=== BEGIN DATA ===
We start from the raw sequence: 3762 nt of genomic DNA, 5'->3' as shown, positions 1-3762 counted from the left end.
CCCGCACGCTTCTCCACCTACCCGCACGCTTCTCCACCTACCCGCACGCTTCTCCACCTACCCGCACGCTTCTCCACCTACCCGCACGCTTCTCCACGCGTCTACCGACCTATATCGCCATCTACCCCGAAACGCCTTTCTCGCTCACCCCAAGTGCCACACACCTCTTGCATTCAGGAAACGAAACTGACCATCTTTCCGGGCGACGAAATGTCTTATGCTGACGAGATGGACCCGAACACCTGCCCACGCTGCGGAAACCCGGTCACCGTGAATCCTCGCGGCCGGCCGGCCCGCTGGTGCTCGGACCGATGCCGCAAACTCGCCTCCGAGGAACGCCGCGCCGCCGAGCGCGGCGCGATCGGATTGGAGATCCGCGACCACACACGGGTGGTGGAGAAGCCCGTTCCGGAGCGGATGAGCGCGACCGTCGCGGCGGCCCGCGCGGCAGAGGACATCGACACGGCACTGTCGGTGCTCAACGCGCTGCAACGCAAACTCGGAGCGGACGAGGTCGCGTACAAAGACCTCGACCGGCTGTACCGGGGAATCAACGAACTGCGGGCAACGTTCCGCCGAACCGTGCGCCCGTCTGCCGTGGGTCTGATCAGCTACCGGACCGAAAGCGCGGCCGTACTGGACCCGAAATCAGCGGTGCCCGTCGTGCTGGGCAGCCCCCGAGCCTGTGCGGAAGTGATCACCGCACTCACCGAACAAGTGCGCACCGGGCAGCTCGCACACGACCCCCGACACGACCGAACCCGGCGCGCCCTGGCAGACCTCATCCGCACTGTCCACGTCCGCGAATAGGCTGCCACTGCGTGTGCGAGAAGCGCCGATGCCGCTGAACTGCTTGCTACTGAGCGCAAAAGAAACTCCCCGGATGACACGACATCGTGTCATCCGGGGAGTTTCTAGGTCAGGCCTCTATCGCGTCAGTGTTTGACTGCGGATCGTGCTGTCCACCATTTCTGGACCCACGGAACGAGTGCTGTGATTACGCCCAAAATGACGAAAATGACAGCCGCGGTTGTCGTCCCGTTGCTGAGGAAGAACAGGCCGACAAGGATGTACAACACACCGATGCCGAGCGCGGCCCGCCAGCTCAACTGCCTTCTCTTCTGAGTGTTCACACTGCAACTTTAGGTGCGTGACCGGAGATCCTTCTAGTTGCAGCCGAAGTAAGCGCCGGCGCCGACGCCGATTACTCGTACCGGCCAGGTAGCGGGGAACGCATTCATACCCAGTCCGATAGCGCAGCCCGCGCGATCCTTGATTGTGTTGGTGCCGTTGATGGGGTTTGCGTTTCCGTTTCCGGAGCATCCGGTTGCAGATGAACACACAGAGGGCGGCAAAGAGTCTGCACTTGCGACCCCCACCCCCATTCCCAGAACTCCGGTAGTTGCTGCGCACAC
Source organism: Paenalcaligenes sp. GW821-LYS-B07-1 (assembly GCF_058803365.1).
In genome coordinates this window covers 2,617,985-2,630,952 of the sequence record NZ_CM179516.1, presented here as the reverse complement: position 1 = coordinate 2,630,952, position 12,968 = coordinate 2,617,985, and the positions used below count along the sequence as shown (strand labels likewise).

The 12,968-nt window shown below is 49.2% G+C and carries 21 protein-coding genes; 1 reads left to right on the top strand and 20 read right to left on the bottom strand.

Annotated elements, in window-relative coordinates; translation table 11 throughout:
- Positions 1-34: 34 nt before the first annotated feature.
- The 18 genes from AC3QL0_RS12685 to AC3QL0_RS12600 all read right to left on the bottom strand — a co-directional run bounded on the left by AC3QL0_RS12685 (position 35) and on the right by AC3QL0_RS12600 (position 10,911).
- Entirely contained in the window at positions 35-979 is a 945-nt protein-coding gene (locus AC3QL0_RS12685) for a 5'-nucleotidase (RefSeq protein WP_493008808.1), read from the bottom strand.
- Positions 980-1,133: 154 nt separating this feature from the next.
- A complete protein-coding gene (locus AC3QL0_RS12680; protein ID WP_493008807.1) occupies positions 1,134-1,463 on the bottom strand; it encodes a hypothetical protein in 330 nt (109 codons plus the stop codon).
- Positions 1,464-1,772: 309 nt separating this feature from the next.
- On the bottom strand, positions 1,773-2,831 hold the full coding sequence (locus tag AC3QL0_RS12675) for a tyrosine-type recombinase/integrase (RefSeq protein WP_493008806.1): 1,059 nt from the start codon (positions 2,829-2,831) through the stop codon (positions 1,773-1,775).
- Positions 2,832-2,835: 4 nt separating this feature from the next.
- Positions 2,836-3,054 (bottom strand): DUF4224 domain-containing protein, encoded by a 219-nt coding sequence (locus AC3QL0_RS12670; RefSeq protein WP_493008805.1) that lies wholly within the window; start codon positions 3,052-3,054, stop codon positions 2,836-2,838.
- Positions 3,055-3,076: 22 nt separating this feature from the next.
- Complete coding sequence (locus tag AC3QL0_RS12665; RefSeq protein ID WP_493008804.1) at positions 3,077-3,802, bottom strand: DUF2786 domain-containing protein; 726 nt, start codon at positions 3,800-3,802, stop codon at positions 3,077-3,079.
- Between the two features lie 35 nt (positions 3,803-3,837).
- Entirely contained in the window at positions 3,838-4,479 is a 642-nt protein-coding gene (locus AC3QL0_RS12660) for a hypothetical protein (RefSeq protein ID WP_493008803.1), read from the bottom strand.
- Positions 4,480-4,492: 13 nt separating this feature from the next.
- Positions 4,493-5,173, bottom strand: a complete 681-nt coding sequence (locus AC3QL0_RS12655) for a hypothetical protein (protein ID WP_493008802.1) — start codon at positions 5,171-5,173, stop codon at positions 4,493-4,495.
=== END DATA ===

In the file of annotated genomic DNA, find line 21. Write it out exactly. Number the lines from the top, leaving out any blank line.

- Positions 4,493-5,173, bottom strand: a complete 681-nt coding sequence (locus AC3QL0_RS12655) for a hypothetical protein (protein ID WP_493008802.1) — start codon at positions 5,171-5,173, stop codon at positions 4,493-4,495.